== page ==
Lessons Learned in Electronics Transforms Other Discrete Manufacturing Operations

| 5/10/2021 12:00:00 AM

Jason Spera, picture left, recently shared his vantage of the changes for factory floor automation in 2021. Jason is CEO and Co-Founder, Aegis Software. Spera is a leader in MES/MOM software platforms for discrete manufacturers with particular expertise in electronics manufacturing. Founded in 1997, today more than 2,200 factory sites worldwide use some form of Aegis software to improve productivity and quality while meeting regulatory, compliance and traceability challenges. Spera's background as a manufacturing engineer in an electronics manufacturing company and the needs he saw in that role led to the creation of the original software products and continue to inform the vision that drives Aegis solutions, like FactoryLogix. He regularly speaks on topics surrounding factory digitization, IIoT, and Industry 4.0. Contact Jason on LinkedIn.


TR Cutler: Aegis is well-known in the electronics industry. What lessons have been learned in electronics that are now being applied to other sectors?
Jason Spera: It is a matter of higher functional expectations demanded in a climate of greater cost consciousness that pervades electronics assembly. Consider traceability and quality depth differences when dealing with circuit cards that often have well over 1000 individual parts per card, each with hundreds of connections.

PCB manufacturers have long been pressed for delivering high-mix production at the efficiencies of static-high-volume production, while at the same time delivering greater depth of traceability and quality, despite having tighter profit margins than most upper-level product assemblers. This ‘worst case convergence’ of demand for constant product changeover and yet high volume, high quality, great data depth at low cost informed the development of everything about FactoryLogix. A system born to support even highly sophisticated mechanical assembly cannot traverse successfully into electronics, but one born from electronics finds the transition quite easy, as it is a matter of going from a more granular data model to a less granular—where the inverse is not possible.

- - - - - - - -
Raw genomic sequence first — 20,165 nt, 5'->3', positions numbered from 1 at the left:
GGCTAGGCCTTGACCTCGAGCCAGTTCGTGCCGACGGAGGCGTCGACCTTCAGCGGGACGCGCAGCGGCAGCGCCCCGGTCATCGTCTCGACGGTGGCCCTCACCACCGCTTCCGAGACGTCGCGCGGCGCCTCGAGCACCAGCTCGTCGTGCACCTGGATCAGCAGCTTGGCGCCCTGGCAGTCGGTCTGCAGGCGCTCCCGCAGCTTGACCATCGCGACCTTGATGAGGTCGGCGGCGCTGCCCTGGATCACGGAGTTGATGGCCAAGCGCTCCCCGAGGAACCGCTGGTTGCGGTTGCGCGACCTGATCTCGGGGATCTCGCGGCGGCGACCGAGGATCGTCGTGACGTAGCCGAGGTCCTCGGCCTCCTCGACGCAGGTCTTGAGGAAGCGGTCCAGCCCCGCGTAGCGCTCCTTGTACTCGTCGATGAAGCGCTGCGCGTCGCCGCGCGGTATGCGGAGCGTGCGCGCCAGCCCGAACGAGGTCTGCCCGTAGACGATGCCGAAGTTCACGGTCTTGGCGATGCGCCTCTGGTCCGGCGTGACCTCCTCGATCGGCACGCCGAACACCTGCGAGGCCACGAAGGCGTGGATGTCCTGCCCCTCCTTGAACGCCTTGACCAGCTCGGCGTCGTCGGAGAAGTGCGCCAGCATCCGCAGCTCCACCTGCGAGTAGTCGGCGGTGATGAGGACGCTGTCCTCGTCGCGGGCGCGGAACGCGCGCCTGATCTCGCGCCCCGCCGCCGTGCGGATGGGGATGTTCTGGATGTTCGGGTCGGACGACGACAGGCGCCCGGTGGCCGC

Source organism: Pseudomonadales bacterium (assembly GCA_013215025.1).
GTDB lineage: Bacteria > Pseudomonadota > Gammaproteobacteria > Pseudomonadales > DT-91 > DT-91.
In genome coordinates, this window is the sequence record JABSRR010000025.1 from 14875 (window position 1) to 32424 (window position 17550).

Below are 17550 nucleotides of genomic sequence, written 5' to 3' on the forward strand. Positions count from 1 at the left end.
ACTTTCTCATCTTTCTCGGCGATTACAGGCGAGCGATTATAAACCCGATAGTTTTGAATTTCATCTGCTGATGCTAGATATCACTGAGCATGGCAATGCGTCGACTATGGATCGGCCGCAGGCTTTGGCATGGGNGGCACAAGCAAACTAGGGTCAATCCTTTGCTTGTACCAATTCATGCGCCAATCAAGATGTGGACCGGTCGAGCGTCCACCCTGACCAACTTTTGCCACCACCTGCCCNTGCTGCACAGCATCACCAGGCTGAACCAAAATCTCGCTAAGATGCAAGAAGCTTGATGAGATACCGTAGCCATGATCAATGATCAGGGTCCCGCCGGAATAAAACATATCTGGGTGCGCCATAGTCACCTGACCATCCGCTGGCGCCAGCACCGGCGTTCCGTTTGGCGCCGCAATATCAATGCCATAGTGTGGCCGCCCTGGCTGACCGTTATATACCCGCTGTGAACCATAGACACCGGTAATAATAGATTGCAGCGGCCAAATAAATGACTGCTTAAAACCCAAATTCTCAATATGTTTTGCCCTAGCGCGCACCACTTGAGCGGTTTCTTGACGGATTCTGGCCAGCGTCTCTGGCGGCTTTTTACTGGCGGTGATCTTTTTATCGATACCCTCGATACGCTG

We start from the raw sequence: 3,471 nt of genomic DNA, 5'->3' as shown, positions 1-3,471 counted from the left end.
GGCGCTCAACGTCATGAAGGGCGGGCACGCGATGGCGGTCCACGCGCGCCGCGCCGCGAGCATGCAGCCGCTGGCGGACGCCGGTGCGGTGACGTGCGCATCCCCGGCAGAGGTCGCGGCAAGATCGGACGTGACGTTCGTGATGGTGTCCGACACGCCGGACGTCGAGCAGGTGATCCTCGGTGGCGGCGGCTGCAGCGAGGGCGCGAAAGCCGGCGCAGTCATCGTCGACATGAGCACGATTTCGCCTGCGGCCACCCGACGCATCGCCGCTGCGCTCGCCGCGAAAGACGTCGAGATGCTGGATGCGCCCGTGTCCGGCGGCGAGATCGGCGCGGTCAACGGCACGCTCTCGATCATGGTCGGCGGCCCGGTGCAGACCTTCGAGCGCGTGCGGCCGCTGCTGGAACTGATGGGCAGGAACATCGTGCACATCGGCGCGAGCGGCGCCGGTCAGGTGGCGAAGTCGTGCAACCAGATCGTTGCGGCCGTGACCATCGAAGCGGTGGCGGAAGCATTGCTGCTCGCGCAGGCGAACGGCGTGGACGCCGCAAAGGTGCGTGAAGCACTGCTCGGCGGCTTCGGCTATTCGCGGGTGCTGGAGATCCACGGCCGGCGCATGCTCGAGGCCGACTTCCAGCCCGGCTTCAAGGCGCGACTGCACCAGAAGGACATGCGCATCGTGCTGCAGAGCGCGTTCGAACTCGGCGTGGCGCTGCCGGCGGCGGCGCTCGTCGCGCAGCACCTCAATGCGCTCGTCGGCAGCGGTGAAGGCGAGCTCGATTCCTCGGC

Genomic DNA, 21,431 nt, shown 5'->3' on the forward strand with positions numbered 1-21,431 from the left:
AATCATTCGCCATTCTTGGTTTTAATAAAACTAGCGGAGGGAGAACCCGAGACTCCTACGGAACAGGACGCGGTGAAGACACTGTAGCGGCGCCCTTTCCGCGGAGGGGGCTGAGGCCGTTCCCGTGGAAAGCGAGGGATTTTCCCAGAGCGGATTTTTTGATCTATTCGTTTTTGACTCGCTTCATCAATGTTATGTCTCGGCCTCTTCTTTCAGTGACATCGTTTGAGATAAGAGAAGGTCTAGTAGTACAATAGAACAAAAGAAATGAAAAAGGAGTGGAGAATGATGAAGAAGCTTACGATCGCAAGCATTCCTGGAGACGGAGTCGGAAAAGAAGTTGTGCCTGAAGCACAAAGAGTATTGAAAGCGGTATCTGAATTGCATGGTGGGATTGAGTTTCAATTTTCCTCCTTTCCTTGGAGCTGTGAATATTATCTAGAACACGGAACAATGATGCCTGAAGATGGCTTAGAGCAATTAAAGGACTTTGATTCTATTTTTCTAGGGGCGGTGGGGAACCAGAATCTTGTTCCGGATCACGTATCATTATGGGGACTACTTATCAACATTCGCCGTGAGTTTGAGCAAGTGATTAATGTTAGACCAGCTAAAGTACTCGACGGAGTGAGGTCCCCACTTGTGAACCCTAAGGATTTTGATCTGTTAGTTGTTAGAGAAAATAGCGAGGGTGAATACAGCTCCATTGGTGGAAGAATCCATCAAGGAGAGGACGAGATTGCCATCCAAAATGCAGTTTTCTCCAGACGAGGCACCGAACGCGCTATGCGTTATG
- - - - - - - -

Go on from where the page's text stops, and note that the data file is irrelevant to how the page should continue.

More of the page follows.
Off-the-shelf manufacturing execution system (MES) and manufacturing operations management (MOM) are transforming the factory floor. Factory floor automation used to require heavily customized software overlaying the automation layer.  It was the only way to achieve any efficiency. Now, this can be done with off-the-shelf MES/MOM.

TR Cutler: What automation failures or limitations can now be easily overcome in 2021?
Jason Spera: Most importantly there is now production flexibility in high volume, steady-state production management via a software platform. Most discrete manufacturers live in a state of constant change compounded by the hourly or daily crisis. These crises are often originating externally, not through any fault or business deficiency of the manufacturer.  Customers or engineering cause a sudden change and a part swap-out is required mid-production. Changes include a different configuration mid-run, from quantity to delivery date. Program managers call the factory demanding entire lines be reallocated for a ‘displeased’ customer. All of these realities are common, but most MES/MOM systems simply cannot adapt to such changes many times daily with any fluidity.